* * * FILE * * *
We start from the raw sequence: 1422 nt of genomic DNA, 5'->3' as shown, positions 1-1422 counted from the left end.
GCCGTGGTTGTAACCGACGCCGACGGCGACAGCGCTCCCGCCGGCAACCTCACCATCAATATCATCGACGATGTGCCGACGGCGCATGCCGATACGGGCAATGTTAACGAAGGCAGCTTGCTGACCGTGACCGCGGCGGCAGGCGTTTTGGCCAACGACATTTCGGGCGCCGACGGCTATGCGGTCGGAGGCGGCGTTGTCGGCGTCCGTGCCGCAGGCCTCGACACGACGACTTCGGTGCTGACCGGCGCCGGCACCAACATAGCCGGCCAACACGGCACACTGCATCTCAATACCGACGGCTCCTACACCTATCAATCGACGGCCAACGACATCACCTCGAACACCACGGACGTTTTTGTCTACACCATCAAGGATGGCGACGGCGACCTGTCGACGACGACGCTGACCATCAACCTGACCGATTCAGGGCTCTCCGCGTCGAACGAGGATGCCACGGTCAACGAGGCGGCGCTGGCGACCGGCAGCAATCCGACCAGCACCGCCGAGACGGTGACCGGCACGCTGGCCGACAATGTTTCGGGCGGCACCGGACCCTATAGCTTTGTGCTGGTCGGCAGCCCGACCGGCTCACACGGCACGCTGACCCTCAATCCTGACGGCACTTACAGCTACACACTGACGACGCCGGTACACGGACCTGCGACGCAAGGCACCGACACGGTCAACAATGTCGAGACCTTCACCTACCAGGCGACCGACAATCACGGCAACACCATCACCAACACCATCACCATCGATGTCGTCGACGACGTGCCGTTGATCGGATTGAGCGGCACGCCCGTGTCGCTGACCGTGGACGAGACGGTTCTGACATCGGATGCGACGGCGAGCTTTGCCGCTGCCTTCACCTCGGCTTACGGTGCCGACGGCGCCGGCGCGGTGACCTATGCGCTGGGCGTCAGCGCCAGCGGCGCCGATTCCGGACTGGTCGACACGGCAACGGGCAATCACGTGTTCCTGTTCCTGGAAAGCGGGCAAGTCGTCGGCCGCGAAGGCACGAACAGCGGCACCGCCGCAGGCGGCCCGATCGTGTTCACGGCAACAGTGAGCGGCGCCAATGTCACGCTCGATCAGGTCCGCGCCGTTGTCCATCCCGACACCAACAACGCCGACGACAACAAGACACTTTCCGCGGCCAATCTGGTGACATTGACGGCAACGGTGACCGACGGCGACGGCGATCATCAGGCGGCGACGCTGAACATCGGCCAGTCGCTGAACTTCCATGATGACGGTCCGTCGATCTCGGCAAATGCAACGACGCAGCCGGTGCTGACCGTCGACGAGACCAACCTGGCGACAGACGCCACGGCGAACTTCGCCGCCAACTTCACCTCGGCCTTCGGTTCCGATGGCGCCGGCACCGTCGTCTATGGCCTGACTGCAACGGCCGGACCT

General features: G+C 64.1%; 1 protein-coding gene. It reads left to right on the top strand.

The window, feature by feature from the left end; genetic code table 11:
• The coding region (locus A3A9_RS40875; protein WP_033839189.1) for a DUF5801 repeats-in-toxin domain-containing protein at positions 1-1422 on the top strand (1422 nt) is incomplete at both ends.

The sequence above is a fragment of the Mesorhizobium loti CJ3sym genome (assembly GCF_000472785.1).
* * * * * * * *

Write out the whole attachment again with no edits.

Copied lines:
We start from the raw sequence: 1422 nt of genomic DNA, 5'->3' as shown, positions 1-1422 counted from the left end.
GCCGTGGTTGTAACCGACGCCGACGGCGACAGCGCTCCCGCCGGCAACCTCACCATCAATATCATCGACGATGTGCCGACGGCGCATGCCGATACGGGCAATGTTAACGAAGGCAGCTTGCTGACCGTGACCGCGGCGGCAGGCGTTTTGGCCAACGACATTTCGGGCGCCGACGGCTATGCGGTCGGAGGCGGCGTTGTCGGCGTCCGTGCCGCAGGCCTCGACACGACGACTTCGGTGCTGACCGGCGCCGGCACCAACATAGCCGGCCAACACGGCACACTGCATCTCAATACCGACGGCTCCTACACCTATCAATCGACGGCCAACGACATCACCTCGAACACCACGGACGTTTTTGTCTACACCATCAAGGATGGCGACGGCGACCTGTCGACGACGACGCTGACCATCAACCTGACCGATTCAGGGCTCTCCGCGTCGAACGAGGATGCCACGGTCAACGAGGCGGCGCTGGCGACCGGCAGCAATCCGACCAGCACCGCCGAGACGGTGACCGGCACGCTGGCCGACAATGTTTCGGGCGGCACCGGACCCTATAGCTTTGTGCTGGTCGGCAGCCCGACCGGCTCACACGGCACGCTGACCCTCAATCCTGACGGCACTTACAGCTACACACTGACGACGCCGGTACACGGACCTGCGACGCAAGGCACCGACACGGTCAACAATGTCGAGACCTTCACCTACCAGGCGACCGACAATCACGGCAACACCATCACCAACACCATCACCATCGATGTCGTCGACGACGTGCCGTTGATCGGATTGAGCGGCACGCCCGTGTCGCTGACCGTGGACGAGACGGTTCTGACATCGGATGCGACGGCGAGCTTTGCCGCTGCCTTCACCTCGGCTTACGGTGCCGACGGCGCCGGCGCGGTGACCTATGCGCTGGGCGTCAGCGCCAGCGGCGCCGATTCCGGACTGGTCGACACGGCAACGGGCAATCACGTGTTCCTGTTCCTGGAAAGCGGGCAAGTCGTCGGCCGCGAAGGCACGAACAGCGGCACCGCCGCAGGCGGCCCGATCGTGTTCACGGCAACAGTGAGCGGCGCCAATGTCACGCTCGATCAGGTCCGCGCCGTTGTCCATCCCGACACCAACAACGCCGACGACAACAAGACACTTTCCGCGGCCAATCTGGTGACATTGACGGCAACGGTGACCGACGGCGACGGCGATCATCAGGCGGCGACGCTGAACATCGGCCAGTCGCTGAACTTCCATGATGACGGTCCGTCGATCTCGGCAAATGCAACGACGCAGCCGGTGCTGACCGTCGACGAGACCAACCTGGCGACAGACGCCACGGCGAACTTCGCCGCCAACTTCACCTCGGCCTTCGGTTCCGATGGCGCCGGCACCGTCGTCTATGGCCTGACTGCAACGGCCGGACCT

General features: G+C 64.1%; 1 protein-coding gene. It reads left to right on the top strand.

The window, feature by feature from the left end; genetic code table 11:
• The coding region (locus A3A9_RS40875; protein WP_033839189.1) for a DUF5801 repeats-in-toxin domain-containing protein at positions 1-1422 on the top strand (1422 nt) is incomplete at both ends.

The sequence above is a fragment of the Mesorhizobium loti CJ3sym genome (assembly GCF_000472785.1).